Ascendant Right-Wing Party in Germany Hails ‘Brexit’ and Promises a Referendum on EU Membership

‘If a reform isn’t possible, if we fail to rebuild the sovereignty of the EU member states, we should let the people decide,’ says the AfD’s Alice Weidel.

Sebastian Willnow/dpa via AP
Thousands gather to demonstrate against right-wing extremism in Germany Sunday. Sebastian Willnow/dpa via AP

The leader of an ascendant right-wing party in Germany, Alternative for Germany, or AfD, says her party will push for a referendum seeking to extricate the country from the European Union if it comes to power.

In an interview with the Financial Times, Alice Weidel said Britain was “dead right” to leave the EU and that unless reforms are enacted curbing the power of what she called the “unelected European Commission” then her party would put the question of continued EU membership to German voters.

“If a reform isn’t possible, if we fail to rebuild the sovereignty of the EU member states, we should let the people decide, just as Britain did,” she said. “And we could have a referendum on ‘Dexit’ – a German exit from the EU.”

The AfD was set up in 2013 by conservative economists annoyed at the EU’s bailouts following the financial crisis of 2008. The party is leading the polls in five former East German states ahead of this fall’s local elections, and is polling at around 23 percent nationally — behind the more moderate Christian Democratic Union but ahead of all three parties in Chancellor Olaf Scholz’s governing coalition.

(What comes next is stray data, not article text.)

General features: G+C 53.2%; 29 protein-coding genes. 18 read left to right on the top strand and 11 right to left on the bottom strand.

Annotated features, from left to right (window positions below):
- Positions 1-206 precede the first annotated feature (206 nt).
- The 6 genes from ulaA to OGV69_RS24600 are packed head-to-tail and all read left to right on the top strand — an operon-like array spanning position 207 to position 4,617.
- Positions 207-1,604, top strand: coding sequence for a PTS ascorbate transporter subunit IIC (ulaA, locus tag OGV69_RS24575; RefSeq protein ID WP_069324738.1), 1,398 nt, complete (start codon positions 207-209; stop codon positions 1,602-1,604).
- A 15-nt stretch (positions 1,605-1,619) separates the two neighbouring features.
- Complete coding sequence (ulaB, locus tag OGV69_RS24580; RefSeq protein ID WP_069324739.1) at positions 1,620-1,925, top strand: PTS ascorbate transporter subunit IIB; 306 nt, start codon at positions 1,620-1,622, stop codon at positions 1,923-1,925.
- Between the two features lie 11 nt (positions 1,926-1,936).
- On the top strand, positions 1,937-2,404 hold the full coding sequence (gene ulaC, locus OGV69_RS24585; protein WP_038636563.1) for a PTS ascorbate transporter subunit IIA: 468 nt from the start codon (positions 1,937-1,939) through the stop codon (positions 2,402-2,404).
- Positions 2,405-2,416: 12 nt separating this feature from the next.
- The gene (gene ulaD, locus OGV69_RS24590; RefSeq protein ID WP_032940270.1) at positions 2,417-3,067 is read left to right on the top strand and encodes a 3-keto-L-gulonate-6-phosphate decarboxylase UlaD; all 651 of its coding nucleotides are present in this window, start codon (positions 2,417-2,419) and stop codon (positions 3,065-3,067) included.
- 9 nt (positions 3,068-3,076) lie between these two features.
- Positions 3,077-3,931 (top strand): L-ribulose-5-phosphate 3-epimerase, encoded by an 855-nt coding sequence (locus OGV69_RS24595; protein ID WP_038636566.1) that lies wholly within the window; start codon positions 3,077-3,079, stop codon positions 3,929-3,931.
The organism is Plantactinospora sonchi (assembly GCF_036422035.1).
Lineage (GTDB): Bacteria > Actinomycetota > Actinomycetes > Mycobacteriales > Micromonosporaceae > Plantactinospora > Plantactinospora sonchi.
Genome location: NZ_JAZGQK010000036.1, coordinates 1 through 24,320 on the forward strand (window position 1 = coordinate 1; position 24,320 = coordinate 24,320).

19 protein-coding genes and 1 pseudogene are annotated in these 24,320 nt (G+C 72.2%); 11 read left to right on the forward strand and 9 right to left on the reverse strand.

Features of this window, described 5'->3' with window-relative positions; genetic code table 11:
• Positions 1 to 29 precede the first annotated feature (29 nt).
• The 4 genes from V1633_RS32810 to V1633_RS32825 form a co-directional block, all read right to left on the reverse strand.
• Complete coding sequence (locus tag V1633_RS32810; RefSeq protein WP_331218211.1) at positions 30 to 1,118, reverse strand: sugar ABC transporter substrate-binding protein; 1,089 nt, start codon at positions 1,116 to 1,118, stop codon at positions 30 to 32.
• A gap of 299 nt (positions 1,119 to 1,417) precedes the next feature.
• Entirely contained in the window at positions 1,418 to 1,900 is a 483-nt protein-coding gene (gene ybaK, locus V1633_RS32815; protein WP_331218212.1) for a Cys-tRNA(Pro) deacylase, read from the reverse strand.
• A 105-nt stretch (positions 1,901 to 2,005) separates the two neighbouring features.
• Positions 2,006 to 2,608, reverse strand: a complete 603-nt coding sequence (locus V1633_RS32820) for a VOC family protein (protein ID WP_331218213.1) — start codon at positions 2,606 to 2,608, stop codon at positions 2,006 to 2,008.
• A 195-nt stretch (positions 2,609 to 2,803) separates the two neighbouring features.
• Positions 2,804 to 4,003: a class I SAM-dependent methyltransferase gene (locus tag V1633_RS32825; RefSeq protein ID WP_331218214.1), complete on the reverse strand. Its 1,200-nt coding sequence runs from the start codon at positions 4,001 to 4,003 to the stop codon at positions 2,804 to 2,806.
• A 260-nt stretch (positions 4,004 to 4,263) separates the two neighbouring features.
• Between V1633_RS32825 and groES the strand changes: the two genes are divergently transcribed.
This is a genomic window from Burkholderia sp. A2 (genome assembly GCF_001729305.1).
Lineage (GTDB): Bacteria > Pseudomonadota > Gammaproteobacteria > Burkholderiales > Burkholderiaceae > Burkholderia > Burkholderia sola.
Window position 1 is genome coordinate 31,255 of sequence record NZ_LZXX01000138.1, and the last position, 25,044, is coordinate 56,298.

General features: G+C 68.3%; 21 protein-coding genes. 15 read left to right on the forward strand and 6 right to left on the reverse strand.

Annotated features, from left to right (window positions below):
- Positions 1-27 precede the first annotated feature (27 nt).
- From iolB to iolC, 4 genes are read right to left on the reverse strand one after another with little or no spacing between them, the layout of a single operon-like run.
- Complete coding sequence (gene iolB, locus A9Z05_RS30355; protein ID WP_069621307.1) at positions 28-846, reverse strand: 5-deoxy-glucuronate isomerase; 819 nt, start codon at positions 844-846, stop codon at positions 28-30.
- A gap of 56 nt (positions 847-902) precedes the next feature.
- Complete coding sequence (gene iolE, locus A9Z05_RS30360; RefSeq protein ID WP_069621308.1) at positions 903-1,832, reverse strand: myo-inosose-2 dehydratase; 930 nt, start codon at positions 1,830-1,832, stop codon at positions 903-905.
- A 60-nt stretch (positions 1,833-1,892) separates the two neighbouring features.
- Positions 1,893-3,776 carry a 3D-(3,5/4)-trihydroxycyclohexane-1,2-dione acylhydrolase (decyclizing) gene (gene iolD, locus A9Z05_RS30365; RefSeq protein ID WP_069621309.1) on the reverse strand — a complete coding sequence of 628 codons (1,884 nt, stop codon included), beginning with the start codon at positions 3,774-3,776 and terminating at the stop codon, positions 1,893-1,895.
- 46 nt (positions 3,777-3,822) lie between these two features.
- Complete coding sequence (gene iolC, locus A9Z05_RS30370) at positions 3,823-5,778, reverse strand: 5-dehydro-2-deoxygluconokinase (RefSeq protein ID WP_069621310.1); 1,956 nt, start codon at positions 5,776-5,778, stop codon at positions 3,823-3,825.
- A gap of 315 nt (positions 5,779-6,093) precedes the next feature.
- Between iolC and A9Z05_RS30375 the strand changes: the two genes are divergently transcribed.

The party’s surge comes despite calls for it to be banned following reports that some of its leaders attended a meeting of far-right groups at Potsdam in November during which attendees called for the expulsion of millions of immigrants from the country. Ms. Weidel, who has led the party since 2022, did not attend the meeting and fired an aide who did.

Tens of thousands of Germans took to the streets of major cities over the weekend to protest the surging AfD. Protesters carrying signs reading “Never Again is Now,” “Against Hate” and “Defend Democracy” filled the streets of Hamburg, Stuttgart, Nuremberg, Frankfurt and other cities.

“From Cologne to Dresden, from Tuebingen to Kiel, hundreds of thousands are taking to the streets in Germany in the coming days,” Mr. Scholz said in a weekly video statement over the weekend, adding that the protesters’ efforts are an important symbol “for our democracy and against right-wing extremism.”

The New York Sun

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